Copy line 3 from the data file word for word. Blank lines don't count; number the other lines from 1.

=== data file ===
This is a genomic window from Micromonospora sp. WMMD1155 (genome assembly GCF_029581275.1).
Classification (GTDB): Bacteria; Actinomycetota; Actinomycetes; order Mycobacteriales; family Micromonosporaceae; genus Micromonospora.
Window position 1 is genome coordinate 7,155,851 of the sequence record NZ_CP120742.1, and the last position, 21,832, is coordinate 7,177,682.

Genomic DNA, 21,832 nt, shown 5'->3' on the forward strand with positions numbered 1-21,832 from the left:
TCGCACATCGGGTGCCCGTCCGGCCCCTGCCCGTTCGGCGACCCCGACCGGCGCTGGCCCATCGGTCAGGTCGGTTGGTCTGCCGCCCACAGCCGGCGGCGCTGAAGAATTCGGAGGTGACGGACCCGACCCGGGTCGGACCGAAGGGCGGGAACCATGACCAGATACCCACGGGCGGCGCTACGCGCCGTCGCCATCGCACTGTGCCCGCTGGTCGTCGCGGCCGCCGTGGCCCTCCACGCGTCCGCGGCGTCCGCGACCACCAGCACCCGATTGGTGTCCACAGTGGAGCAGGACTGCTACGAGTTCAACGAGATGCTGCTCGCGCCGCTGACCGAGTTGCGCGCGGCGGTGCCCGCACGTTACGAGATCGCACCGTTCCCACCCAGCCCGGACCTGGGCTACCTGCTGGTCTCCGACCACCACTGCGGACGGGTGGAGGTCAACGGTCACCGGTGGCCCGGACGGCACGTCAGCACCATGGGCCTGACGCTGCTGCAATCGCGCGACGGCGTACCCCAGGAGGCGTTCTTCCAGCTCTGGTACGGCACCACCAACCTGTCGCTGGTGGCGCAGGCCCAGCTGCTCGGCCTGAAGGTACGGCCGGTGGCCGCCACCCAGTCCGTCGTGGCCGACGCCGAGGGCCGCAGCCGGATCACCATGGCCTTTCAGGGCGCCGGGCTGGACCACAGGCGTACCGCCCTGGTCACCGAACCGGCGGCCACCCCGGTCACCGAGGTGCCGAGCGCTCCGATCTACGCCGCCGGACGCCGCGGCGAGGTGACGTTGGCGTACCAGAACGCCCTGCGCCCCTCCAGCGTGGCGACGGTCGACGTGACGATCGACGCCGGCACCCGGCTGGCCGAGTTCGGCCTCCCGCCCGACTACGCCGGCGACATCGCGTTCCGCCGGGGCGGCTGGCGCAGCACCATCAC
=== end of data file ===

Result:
Window position 1 is genome coordinate 7,155,851 of the sequence record NZ_CP120742.1, and the last position, 21,832, is coordinate 7,177,682.